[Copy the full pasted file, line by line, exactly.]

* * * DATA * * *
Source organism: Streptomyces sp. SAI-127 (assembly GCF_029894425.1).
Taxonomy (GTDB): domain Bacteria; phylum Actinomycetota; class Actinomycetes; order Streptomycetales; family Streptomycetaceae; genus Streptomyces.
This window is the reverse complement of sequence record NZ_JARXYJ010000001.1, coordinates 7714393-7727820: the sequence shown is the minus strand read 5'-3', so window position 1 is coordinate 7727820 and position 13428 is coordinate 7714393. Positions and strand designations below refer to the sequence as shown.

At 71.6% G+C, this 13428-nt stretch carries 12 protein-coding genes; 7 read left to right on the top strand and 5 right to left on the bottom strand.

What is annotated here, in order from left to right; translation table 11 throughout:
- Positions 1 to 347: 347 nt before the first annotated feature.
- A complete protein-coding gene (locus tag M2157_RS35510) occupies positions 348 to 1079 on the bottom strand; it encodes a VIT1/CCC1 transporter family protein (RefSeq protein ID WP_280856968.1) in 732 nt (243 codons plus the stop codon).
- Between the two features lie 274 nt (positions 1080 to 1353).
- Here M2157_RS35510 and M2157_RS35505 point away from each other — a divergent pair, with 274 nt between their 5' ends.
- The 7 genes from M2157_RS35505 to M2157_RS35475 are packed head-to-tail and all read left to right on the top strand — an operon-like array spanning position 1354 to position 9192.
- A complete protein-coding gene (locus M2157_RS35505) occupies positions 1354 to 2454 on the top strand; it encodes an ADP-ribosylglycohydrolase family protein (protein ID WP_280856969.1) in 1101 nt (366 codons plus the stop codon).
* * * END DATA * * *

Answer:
Source organism: Streptomyces sp. SAI-127 (assembly GCF_029894425.1).
Taxonomy (GTDB): domain Bacteria; phylum Actinomycetota; class Actinomycetes; order Streptomycetales; family Streptomycetaceae; genus Streptomyces.
This window is the reverse complement of sequence record NZ_JARXYJ010000001.1, coordinates 7714393-7727820: the sequence shown is the minus strand read 5'-3', so window position 1 is coordinate 7727820 and position 13428 is coordinate 7714393. Positions and strand designations below refer to the sequence as shown.

At 71.6% G+C, this 13428-nt stretch carries 12 protein-coding genes; 7 read left to right on the top strand and 5 right to left on the bottom strand.

What is annotated here, in order from left to right; translation table 11 throughout:
- Positions 1 to 347: 347 nt before the first annotated feature.
- A complete protein-coding gene (locus tag M2157_RS35510) occupies positions 348 to 1079 on the bottom strand; it encodes a VIT1/CCC1 transporter family protein (RefSeq protein ID WP_280856968.1) in 732 nt (243 codons plus the stop codon).
- Between the two features lie 274 nt (positions 1080 to 1353).
- Here M2157_RS35510 and M2157_RS35505 point away from each other — a divergent pair, with 274 nt between their 5' ends.
- The 7 genes from M2157_RS35505 to M2157_RS35475 are packed head-to-tail and all read left to right on the top strand — an operon-like array spanning position 1354 to position 9192.
- A complete protein-coding gene (locus M2157_RS35505) occupies positions 1354 to 2454 on the top strand; it encodes an ADP-ribosylglycohydrolase family protein (protein ID WP_280856969.1) in 1101 nt (366 codons plus the stop codon).